Hi, my name is Isko Salminen.
I'm an adventure seeker and I love exploring nature with my camera and Australian Shepherd called Fire

Day 31: A month on trail


Date: May 30, 2017
Miles: 0 in Hiker Heaven (mile 454). 
Health: Feeling rested. 

 Note: as my camera is still broken (see day 25), all photos here are from iPhone 7 Plus.

We're all enjoying a zero day in Hiker Heaven, and as I've now been on trail for a month, I though it would be a good time to cover things that I haven't had time to talk about in the daily posts.

Overall the trail has been amazing. I was worried that once the "honeymoon period" was over, I might slowly start losing my interest to hiking long days everyday. Instead it has gone the other way. I keep getting more and more excited about hiking as we go on.


I can still remember how my "normal" life back at home felt like, but by now it feels so distant and far away that it seems like a lifetime ago. At home time moves so quickly, weeks can go by in a blink of an eye. In here, days feel really long and every day is a new adventure. Although the heat and the trail are constant, no two days are the same and it's hard to feel like what you're doing is a routine.

The trail life feels amazing.

Gear changes


While I thought, and still think that I had a pretty well thought out gear list, I've made few changes during the first month.

One of the best advices I heard before leaving for the trail was that you're not locked to the gear you start with. Sure it makes sense to have a well thought out list and gear that works, but it's not like you're going to spend the next five to six months in total isolation. You'll have plenty of places along the trail where you can change out your gear. I've seen people change almost all of their big three on the trail.

Most gear changes are done because people change to lighter gear, or because gear failures.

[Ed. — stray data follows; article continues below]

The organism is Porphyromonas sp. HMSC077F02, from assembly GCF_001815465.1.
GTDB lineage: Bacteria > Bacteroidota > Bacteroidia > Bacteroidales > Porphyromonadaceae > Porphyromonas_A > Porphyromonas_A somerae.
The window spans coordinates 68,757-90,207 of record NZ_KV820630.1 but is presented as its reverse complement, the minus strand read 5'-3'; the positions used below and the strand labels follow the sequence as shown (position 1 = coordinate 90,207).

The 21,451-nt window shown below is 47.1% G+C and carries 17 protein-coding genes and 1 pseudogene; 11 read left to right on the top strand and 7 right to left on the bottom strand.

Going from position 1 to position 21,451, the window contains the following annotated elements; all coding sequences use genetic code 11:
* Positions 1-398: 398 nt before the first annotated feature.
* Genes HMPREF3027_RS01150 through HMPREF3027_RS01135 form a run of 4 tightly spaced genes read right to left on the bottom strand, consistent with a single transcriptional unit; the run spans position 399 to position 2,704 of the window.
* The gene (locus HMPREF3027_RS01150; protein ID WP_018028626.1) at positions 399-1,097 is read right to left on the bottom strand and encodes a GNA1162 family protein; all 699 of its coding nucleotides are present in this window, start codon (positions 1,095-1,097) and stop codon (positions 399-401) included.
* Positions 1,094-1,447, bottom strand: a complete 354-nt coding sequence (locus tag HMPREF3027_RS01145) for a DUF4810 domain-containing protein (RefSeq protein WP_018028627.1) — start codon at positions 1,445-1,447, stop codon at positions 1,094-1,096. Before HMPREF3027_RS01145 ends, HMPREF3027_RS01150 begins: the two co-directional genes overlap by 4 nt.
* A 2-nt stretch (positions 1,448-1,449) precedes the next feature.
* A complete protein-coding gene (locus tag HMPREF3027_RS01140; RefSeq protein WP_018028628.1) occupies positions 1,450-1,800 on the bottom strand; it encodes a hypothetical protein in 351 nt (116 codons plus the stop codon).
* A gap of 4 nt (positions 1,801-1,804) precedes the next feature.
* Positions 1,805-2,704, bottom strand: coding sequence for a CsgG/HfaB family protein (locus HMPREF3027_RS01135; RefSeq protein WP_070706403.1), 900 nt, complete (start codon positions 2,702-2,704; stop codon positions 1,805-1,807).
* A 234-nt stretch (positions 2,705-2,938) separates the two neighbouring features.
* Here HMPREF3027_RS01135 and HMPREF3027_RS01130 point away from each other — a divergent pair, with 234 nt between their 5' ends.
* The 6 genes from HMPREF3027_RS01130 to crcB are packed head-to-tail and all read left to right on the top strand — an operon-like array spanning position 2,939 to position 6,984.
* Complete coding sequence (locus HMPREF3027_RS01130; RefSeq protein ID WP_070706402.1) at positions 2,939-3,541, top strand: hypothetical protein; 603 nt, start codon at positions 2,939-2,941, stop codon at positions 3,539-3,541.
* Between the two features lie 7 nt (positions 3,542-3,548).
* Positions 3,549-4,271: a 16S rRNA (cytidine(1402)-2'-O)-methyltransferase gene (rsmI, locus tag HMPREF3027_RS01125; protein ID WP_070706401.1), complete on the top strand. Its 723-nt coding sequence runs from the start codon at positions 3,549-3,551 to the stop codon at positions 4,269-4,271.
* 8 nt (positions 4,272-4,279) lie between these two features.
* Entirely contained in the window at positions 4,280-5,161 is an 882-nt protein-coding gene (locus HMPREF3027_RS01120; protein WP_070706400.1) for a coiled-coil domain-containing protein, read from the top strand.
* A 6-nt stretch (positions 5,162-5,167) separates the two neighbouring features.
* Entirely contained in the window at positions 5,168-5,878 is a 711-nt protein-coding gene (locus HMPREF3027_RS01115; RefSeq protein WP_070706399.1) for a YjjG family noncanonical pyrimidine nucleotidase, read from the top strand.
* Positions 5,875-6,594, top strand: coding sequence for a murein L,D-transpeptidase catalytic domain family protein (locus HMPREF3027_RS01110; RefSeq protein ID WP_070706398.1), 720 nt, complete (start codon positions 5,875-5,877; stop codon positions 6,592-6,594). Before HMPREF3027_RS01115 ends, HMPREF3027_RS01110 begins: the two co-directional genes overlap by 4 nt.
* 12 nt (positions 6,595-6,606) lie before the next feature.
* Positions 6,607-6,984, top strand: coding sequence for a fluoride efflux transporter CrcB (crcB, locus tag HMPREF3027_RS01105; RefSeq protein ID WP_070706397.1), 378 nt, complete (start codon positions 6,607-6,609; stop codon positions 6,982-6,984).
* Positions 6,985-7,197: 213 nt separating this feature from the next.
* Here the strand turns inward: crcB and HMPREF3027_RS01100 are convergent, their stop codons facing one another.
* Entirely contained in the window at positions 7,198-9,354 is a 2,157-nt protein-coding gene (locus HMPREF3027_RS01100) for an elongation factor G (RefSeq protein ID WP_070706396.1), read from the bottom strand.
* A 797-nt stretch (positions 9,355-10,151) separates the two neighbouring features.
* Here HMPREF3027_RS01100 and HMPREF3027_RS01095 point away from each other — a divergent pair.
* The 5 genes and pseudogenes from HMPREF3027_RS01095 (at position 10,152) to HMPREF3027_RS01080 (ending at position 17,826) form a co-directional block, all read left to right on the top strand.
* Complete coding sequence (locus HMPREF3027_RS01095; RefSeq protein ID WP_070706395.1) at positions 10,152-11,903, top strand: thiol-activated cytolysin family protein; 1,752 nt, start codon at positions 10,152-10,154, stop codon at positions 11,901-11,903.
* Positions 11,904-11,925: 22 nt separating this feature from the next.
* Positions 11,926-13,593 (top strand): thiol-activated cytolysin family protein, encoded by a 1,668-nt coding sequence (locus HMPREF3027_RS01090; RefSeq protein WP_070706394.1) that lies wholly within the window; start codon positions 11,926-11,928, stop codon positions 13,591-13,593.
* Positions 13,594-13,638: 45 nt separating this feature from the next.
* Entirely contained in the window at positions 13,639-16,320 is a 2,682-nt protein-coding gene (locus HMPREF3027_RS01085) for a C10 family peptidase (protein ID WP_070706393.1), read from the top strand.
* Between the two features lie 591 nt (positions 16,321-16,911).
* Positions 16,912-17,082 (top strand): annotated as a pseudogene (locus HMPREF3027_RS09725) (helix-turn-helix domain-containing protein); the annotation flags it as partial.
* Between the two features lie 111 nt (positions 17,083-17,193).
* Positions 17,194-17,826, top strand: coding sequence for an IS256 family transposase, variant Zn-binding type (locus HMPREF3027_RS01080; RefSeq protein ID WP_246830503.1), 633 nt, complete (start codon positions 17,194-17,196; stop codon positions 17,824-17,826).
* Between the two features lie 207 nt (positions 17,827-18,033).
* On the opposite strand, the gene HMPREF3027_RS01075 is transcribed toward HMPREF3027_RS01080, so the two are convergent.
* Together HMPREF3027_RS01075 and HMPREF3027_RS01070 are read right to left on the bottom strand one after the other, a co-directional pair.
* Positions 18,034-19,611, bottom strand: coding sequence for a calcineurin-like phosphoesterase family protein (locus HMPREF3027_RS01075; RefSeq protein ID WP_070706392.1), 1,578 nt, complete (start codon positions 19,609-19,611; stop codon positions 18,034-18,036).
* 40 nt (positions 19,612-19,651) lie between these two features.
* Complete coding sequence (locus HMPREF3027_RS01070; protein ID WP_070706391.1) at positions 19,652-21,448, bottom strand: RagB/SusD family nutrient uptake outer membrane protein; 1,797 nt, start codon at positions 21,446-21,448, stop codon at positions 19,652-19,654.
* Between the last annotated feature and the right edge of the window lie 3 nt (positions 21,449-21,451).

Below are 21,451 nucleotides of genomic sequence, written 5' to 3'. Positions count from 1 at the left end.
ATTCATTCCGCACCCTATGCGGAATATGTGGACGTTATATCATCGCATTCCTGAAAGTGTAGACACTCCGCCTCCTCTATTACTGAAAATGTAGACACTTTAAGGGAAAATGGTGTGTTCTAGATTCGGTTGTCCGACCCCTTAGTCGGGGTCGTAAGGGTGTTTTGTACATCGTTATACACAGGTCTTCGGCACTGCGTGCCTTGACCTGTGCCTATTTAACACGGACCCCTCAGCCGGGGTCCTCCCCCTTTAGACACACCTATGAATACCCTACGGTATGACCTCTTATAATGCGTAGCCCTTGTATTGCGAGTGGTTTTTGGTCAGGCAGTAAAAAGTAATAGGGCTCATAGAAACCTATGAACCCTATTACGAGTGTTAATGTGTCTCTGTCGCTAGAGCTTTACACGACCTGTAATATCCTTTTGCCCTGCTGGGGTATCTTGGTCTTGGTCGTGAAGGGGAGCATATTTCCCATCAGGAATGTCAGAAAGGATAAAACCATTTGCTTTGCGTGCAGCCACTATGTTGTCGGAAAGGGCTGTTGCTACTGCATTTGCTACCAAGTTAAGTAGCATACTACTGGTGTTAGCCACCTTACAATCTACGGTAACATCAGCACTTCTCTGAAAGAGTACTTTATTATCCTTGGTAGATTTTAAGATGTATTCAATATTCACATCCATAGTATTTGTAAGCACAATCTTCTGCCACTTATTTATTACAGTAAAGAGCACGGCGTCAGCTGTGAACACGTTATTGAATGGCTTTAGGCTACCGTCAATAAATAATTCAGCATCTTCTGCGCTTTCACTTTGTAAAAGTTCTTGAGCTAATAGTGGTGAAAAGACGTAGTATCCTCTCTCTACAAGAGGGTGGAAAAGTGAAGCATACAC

So what have I done? I send my solar charger and knife back home from Big Bear. I didn't use my knife once during the entire trip. I was completely fine with my small titanium scissors.

Tiny enjoying the sun.

Tiny enjoying the sun.

The solar charger went home because I found out that I had more than enough power from the battery pack alone. And sending them both home saved weight.

I also switched my cold soaking container to a smaller Talenti ice cream container. I didn't need that much volume and it took too much space in my backpack.

I'm also planning on switching to a smaller backpack once we're done with the Sierras and I don't have to carry a beer canister. My current pack is a 48 liter MLD Prophet, but I'm having a hard time filling her up even with longer food carries. So I'm looking to switch to either the 38 liter MLD Burn, or the 40 liter Pa'lante Packs Simple Pack.

Food and eating

Queso making us a dinner.

Queso making us a dinner.

From the start I've gone stoveless and haven't regretted it once. Not having to deal with fuel, carrying extra weight, or waiting for food to cook is just liberating. And lighter.

So what do I eat?

For breakfast I usually eat bars, trailmix, or anything that can be eaten while walking. I usually aim to eat about 1,000 calories for breakfast.

For lunch I eat something that requires a little bit more preparation. My favorites are salami-cheddar-bacon-mayo-hot sauce bagels or tortillas. Cold soaked ramen with tuna also works. I aim to eat 1,500 to 2,000 calories for lunch.

More food.

More food.

For dinner I usually just eat what ever is on the top of my food bag and easily available. I aim to eat about 1,000 calories.

On top of those, I try to eat snacks throughout the day, adding anywhere from 500 to 1,000 calories to my diet.

So how much does my daily food weight? It's a bit hard to weight but I carry approximately 2.2lbs (1kg) of food per day of hiking.

Body and sleep